Buying property: don't forget to check the restrictive conditions - Buying, Advice
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10 Jan 2017

Buying property: don't forget to check the restrictive conditions

Many buyers have purchased their dream home, only to realise that the plans they had to add another storey, or to subdivide the property, can’t be realised because of restrictive conditions they weren’t aware of.

Essentially, Swain says restrictive conditions, listed in the property’s registered title deed, limit owners’ use of the property in some way - in order to protect the amenity and character of an area.
“The majority of buyers ask questions about the condition of the plumbing, the maintenance conducted and so forth, but completely forget, or don’t know to ask about the restrictive conditions attached to the property,” says Bruce Swain, MD of Leapfrog Property Group.

“It can not only cause frustration, but could lead to legal and financial ramifications if the new owners make structural changes that are not in compliance with the restrictions listed.”

What are restrictive property conditions?

Essentially, Swain says restrictive conditions, listed in the property’s registered title deed, limit owners’ use of the property in some way - in order to protect the amenity and character of an area.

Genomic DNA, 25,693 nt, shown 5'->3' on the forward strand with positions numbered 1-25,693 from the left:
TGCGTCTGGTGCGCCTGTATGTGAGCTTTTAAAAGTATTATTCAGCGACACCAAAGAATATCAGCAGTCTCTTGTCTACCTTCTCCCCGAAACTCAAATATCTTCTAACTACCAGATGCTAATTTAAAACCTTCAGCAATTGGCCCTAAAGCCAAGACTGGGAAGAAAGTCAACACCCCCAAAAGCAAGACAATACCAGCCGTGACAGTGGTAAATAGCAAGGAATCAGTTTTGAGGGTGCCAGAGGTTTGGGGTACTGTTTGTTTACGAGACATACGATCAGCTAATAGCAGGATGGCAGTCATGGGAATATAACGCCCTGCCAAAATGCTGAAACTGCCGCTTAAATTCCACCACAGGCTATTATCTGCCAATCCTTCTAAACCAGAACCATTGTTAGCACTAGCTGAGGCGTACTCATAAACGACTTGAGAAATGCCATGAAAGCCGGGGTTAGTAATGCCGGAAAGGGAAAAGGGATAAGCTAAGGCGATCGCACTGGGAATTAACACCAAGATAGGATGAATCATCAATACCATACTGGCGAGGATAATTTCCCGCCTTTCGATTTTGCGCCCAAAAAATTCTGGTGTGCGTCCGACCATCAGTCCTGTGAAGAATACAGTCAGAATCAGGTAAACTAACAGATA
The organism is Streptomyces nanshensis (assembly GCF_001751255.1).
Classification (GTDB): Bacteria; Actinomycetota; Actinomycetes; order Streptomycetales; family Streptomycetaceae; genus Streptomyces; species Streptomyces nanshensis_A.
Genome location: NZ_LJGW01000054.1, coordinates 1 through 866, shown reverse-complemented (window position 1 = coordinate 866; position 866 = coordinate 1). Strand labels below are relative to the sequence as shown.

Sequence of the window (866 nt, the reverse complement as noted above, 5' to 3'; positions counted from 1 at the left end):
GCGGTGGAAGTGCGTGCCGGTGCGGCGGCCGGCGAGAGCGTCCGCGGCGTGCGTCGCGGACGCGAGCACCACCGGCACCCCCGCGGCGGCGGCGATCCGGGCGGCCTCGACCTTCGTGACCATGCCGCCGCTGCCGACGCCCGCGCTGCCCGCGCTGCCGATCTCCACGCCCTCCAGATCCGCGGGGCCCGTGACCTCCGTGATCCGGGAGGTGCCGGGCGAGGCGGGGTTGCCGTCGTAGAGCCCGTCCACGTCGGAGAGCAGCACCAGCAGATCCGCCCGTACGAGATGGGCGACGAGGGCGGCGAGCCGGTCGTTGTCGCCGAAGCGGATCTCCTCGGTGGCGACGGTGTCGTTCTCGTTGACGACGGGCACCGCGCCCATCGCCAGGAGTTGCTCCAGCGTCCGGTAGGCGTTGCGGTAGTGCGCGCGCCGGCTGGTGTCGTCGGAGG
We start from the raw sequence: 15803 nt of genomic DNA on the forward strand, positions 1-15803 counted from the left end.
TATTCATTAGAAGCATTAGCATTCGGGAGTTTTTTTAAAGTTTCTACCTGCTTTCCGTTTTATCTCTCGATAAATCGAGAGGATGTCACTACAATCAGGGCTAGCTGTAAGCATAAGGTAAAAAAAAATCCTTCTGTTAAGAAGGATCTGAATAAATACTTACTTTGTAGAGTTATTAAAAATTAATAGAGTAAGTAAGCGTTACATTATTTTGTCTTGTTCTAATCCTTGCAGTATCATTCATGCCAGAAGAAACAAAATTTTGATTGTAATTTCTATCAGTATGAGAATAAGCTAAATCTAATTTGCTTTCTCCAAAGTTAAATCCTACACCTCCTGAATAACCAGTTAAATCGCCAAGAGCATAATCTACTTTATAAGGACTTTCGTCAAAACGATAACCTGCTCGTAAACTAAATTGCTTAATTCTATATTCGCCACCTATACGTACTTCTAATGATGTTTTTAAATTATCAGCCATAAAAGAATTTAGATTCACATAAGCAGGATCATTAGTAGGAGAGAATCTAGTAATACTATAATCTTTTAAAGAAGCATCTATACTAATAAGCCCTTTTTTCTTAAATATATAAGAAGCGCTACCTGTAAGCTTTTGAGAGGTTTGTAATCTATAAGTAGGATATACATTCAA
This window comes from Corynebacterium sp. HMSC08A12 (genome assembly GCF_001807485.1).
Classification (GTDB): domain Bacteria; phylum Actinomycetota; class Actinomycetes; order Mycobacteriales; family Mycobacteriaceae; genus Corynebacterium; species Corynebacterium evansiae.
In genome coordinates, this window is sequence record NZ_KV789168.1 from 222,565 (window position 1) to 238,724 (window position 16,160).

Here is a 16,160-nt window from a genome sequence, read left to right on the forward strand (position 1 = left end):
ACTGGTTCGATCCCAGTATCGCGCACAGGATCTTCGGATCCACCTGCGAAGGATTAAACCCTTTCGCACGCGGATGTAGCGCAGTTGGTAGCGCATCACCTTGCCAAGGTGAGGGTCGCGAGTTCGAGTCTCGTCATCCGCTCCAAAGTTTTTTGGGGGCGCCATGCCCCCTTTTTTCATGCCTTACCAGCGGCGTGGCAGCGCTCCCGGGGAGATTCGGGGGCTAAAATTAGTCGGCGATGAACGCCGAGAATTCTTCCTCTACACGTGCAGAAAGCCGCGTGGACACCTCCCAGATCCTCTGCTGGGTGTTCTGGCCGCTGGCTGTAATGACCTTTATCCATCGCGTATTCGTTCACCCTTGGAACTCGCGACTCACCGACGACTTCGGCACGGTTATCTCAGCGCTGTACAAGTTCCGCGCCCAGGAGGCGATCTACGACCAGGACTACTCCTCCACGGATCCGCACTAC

Common restrictive conditions include:

- That the property can’t be subdivided.

- That there is a set height limit, i.e. the building may not be more than two storeys tall for example.

- Buildings in residential areas may not be used for business purposes.

- That only a certain percentage of the erf may be covered.

- In the case of heritage properties or areas, only certain colours may be used on exterior walls, or only certain kinds of fences and boundary walls may be erected

Title deeds are normally retained by the bond holder, so buyers often never see them, says Swain, however, they are within their rights to obtain a copy of the title deed from the Deeds Office or from the bank or financial institution that holds the bond.

Can the restrictive conditions be amended?

It is possible to get restrictive property conditions lifted or amended - but be prepared for a fairly complex legal procedure.

“Even if the proposed developments or alterations don’t require rezoning or the complete removal of the restrictive conditions, it’s still necessary to obtain the local Council’s permission, a Consent Application will need to be completed, and I’d advise buyers or new owners to get a professional’s guidance to ensure the process is technically and legally correctly completed,” says Swain.

There is a cost attached to the application. Below are the costs levied by the City of Johannesburg, but note that these may vary from province to province - the exact fees can be obtained from the local council:

 Application:

Cost:

 Relaxation of Building Line

 R323

 Consent

 R567

 Second Dwelling

 R567

 Subdivision

 R425 plus R17 per portion over 5

 Division of Land

 R3 217

 Consolidation

 R274

 Township

 R3 757

 Rezoning

 R3 757

 Site Development Plan

 R567

 Removal of Restrictions

 R600

 Simultaneous Rezoning and Removal of  Restrictive Conditions

 R2 000


“Information remains a buyer’s greatest resource - while it’s possible to get restrictive conditions repealed or altered, it’s a time-consuming, complex process, and it would still save buyers a lot of trouble down the line by simply finding out what restrictive conditions pertain to a property before purchasing,” says Swain. 


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